Distance: 15.5 miles round trip on trail and dirt road
Summit Elevation: 5687'
Elevation Gain: 4016'
Elevation Gain (in Empire State Buildings): 3.21
Round trip time: 6 hours 30 minutes
Recommended water: 112 oz.
Parking/Fees: Adventure Pass
The Holy Jim trail is probably the most popular route to Santiago Peak in Orange Country. I had been on Santiago before, climbing on Main Divide Road from the north, but the Holy Jim trail was new to me. The temperature was in the mid 60F range at the trailhead, so I left my top layer in the car. It did cool off to probably the high 50s later, but it was never too cold. The road to get to the trailhead was bad, worse than I remember. Potholes and large rocks make it one of the worst dirt roads I've been on in the last few years. Noel brought a Toyota 4-Runner to make that part of the trip and I left my car near Trabuco Creek Road.
The trail starts out with a few stream crossings, some with trickles, climbing mildly out of the canyon. It continues a mild grade and frequent switchbacks all the way. The gain seems less than it is because of the grade and makes for a gentle descent on the knees coming down. What makes the trip strenuous, in my opinion, is simply the distance. The Holy Jim trail winds up and across the canyon, often heading away from the peak before winding back toward it. Most of the lower section is shaded. After a little more than 4 miles, the trail hits the first junction with Main Divide Road. At that point, you can go left and follow the road all the way to the peak, or go right and pick up the Upper Holy Jim trail in about a half mile.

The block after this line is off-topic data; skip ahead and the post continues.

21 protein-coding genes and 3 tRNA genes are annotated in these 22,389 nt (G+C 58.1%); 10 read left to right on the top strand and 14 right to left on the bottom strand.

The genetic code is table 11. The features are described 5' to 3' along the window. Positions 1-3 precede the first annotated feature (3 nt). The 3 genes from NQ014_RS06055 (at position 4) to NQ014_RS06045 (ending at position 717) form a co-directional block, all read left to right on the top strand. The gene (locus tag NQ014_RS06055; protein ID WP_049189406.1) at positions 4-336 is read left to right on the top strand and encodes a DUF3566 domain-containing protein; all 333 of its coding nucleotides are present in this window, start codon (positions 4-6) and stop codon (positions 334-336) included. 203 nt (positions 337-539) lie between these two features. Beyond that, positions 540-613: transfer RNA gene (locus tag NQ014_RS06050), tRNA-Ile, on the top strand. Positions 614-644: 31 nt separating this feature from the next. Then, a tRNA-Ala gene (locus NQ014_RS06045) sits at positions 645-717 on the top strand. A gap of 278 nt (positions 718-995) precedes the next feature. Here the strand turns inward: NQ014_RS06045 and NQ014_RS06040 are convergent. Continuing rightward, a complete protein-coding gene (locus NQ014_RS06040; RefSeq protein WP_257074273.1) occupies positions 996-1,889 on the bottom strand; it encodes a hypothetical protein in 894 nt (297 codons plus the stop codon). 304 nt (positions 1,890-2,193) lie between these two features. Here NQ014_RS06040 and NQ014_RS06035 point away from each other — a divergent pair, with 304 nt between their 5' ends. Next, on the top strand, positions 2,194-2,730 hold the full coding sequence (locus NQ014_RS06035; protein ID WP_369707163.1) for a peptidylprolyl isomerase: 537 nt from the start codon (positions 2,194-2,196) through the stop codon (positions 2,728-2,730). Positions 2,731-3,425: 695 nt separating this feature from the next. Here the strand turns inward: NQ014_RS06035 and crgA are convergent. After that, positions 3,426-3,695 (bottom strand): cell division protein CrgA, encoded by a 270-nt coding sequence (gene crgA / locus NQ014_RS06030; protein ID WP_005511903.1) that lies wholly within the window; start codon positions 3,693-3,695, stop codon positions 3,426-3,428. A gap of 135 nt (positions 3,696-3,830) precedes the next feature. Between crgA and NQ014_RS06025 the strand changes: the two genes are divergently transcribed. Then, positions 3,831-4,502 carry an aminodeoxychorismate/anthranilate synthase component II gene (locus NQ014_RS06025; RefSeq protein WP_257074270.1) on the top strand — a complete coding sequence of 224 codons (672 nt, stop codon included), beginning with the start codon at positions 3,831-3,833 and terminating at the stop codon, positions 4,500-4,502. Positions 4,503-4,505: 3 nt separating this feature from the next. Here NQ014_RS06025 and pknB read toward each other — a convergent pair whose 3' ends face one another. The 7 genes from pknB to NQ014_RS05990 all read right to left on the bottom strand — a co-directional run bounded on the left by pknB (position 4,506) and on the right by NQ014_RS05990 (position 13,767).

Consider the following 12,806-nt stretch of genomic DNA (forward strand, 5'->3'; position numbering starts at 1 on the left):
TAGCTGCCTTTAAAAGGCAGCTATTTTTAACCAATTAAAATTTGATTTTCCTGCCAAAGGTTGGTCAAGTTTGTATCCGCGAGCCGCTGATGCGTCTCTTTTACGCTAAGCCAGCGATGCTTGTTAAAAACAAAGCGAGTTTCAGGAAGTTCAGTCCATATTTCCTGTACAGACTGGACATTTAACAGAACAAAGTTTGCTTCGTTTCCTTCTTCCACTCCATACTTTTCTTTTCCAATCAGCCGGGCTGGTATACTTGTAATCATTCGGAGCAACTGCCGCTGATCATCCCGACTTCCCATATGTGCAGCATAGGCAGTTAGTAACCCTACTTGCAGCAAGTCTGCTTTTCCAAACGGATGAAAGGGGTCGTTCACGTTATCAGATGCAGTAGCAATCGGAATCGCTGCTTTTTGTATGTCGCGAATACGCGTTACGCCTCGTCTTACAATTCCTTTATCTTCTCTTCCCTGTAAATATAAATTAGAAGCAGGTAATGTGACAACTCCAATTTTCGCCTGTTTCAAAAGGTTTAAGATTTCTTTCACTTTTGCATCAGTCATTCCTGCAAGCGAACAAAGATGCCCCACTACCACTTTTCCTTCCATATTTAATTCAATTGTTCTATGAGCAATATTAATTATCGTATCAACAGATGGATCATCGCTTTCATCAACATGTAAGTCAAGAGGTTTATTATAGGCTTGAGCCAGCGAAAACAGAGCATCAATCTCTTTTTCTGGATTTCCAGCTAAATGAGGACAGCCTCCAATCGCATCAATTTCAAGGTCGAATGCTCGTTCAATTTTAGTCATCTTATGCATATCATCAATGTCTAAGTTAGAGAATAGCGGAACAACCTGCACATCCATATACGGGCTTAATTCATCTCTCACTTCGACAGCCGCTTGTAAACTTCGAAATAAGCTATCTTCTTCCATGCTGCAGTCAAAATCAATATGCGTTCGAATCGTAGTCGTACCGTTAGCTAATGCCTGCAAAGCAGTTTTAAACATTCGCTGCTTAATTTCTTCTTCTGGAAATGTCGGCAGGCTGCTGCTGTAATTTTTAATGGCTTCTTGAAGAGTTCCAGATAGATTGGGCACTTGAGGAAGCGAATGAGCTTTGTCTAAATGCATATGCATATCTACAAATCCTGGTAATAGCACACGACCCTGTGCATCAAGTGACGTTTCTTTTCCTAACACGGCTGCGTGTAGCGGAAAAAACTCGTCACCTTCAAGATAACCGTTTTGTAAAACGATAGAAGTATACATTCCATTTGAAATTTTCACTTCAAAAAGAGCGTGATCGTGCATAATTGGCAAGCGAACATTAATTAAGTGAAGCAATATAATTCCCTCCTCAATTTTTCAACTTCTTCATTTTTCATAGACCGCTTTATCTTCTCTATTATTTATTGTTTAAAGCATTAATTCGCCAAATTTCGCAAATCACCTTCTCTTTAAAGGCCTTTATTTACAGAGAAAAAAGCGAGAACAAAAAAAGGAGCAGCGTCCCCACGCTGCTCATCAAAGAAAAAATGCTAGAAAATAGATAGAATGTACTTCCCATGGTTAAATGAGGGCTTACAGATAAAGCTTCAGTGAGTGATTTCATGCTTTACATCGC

The Upper Holy Jim trail is signed and cuts back sharply against the road. It is mostly unshaded with fewer trees, slicing through head high manzanita. Finally, it opens up to very nice views east of San Jacinto and San Gorgonio. The views from the upper trail are probably better than the tower clogged peak of Santiago. The upper trail hits Main Divide Road again near a road switchback, and there is no choice but to follow the road the rest of the way. The benchmark, placed in 1899, is near one of the highest buildings on the peak. It had been vandalized by someone scratching an arrow in it pointing to a clump of dirt perhaps 3' higher nearby. When we got to the top, Noel and I took a few photos and ate lunch before heading down. We had only seen a few hikers and mountain bikers on the way up, but the trail was filled with them on the way down. Don't expect much solitude on the trail on weekends.